How many organizations actually know the value of good standardization? We know of at least one that gathers evidence of it every year: the U.S. Department of Defense. Not only has DoD made the connection between good standardization and dollars and cents, but it also recognizes and rewards its employees for using standards to improve the department and the way it functions.
Since 1987, the Defense Standardization Program Office has recognized these outstanding standards performers with a yearly formal awards ceremony. Over the years, DSPO has honored individuals and organizations of the military departments and defense agencies who have achieved significant improvements in interoperability, cost reduction, quality, reliability, and readiness through standardization. DSPO award recipients have not only brought about operational improvements and enhanced safety for DoD personnel around the world, but their achievements have avoided billions of dollars in costs. The DSPO’s purpose is to champion standardization one way they do that is by recognizing the results of standardization. What a great idea. I say, hats off to them.
What if companies did this? Imagine a company making the connection between standards and reliability, interoperability, safety, efficiency, and dare we say it money. Suppose companies rewarded their employees for making the company better, more efficient, more profitable through standardization? What if business leaders used standardization as an incentive to improve not only the product, but the performance of the company as a whole?
According to Gregory E. Saunders, the director of the Defense Standardization Program Office (and a member of the ASTM International board of directors), the awards program has grown tremendously in popularity since the year of its inception. When this program was in its infancy, it awarded one individual and one team in each military department.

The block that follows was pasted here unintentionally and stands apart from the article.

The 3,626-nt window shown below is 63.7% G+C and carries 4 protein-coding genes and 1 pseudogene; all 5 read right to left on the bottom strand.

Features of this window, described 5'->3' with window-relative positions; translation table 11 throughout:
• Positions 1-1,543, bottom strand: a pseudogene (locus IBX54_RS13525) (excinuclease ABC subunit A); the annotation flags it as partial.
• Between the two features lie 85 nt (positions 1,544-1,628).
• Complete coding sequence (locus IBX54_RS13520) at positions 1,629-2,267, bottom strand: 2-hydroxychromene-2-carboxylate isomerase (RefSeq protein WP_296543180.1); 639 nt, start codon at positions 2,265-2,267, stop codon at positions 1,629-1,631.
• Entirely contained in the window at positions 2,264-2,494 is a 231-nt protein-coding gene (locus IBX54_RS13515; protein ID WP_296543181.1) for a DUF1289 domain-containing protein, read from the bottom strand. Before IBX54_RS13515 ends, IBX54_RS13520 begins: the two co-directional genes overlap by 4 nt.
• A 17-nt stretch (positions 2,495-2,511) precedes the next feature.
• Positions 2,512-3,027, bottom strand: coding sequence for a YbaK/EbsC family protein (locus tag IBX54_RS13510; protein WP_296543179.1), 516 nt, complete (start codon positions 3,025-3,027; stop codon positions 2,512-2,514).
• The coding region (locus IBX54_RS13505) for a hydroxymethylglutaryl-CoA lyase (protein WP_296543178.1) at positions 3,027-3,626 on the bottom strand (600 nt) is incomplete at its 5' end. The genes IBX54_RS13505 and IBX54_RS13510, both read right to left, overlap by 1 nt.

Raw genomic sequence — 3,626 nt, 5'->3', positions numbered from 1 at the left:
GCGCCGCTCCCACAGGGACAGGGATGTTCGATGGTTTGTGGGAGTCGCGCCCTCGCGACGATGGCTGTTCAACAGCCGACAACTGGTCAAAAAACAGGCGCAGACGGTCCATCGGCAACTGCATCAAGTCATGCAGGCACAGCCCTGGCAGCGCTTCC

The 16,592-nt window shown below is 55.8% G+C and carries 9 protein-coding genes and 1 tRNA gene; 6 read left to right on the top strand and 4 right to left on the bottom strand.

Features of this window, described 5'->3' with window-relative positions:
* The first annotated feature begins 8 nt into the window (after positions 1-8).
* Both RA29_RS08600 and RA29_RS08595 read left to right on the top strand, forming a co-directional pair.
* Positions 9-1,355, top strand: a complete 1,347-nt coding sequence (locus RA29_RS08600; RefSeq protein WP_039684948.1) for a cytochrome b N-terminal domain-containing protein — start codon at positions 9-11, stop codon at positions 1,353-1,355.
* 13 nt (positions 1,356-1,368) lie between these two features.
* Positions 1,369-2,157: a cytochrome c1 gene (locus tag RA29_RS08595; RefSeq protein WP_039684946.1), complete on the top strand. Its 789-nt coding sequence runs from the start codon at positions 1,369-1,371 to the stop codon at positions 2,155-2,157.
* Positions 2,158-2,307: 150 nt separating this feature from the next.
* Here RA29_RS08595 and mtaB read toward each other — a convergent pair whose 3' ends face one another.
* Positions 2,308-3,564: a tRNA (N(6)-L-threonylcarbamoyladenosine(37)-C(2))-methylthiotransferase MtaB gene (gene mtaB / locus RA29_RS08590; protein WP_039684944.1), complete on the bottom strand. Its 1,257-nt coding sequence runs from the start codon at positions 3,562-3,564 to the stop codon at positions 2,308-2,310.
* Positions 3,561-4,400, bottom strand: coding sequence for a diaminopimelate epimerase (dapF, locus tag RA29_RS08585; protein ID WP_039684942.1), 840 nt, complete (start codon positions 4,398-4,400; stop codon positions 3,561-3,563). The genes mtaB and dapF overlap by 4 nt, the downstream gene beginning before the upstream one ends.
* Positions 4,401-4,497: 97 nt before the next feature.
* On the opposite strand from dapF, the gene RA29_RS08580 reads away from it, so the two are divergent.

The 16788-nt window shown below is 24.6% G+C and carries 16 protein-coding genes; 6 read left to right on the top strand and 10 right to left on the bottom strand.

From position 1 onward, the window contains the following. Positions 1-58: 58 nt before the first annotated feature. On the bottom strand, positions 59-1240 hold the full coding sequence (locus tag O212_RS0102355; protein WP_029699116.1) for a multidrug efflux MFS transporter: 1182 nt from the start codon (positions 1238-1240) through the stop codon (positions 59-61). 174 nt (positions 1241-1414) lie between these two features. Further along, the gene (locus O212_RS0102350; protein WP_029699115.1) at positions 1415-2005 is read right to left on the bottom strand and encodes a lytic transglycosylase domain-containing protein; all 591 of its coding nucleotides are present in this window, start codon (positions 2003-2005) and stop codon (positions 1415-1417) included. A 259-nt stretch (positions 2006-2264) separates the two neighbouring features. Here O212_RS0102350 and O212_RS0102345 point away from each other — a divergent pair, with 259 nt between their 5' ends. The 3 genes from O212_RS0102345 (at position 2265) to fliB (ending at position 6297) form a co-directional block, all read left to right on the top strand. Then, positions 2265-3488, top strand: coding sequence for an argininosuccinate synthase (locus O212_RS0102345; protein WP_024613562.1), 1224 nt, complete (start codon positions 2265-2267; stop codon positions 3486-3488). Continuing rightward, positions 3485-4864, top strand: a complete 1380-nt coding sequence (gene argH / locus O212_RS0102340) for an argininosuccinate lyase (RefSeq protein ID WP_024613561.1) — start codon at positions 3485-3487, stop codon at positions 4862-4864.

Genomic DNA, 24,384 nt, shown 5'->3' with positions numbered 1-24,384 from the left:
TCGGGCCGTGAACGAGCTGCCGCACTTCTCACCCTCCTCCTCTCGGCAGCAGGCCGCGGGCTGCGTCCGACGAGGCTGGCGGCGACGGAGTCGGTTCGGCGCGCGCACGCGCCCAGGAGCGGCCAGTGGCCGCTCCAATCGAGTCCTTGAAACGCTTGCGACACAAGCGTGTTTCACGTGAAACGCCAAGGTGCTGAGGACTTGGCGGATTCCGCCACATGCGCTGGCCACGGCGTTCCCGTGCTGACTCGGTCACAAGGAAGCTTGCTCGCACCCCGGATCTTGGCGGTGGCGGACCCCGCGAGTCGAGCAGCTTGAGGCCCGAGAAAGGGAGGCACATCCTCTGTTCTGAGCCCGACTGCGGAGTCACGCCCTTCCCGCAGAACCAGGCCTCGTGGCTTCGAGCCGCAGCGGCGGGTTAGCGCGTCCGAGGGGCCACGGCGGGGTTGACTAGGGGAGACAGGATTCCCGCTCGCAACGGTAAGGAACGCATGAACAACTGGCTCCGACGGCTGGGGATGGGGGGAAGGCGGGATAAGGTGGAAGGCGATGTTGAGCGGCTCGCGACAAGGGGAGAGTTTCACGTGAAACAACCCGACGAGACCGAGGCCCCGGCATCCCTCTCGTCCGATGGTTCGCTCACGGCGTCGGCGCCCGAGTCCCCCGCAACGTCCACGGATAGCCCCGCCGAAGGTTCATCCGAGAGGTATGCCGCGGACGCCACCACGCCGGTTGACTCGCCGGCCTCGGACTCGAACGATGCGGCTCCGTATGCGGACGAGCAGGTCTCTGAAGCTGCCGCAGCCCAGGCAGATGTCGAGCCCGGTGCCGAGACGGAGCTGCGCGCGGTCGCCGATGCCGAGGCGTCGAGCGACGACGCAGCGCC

Getting people interested in it, according to Greg, was like “pulling teeth.” Now, the DSPO has to put all of its organizational skills into the almost overwhelming task of sifting through sometimes as many as 50 nominations. The awards are a source of pride in DoD. Evidence of earlier awards (banners) can still be seen on flagpoles, above work stations, and in trophy cases. And the idea may be catching on. Greg says he has been contacted by other U.S. government agency personnel who are thinking about starting a program in their own agencies.
A program like this is about recognition, yes. But more than that, it’s a way to instill the concept that good standardization works, that there are real benefits that can be quantified, not just in terms of dollars and cents, but in the accomplishments of an efficient, constantly improving organization. It’s a statement that standardization pays off.
What if companies did this? Would standardization assume a larger role in setting goals and devising strategies? You bet it would. Would the company perform better and save money? Greg says his office hasn’t added up the cost savings over the years. But it could. He knows it’s in the billions.
James A. Thomas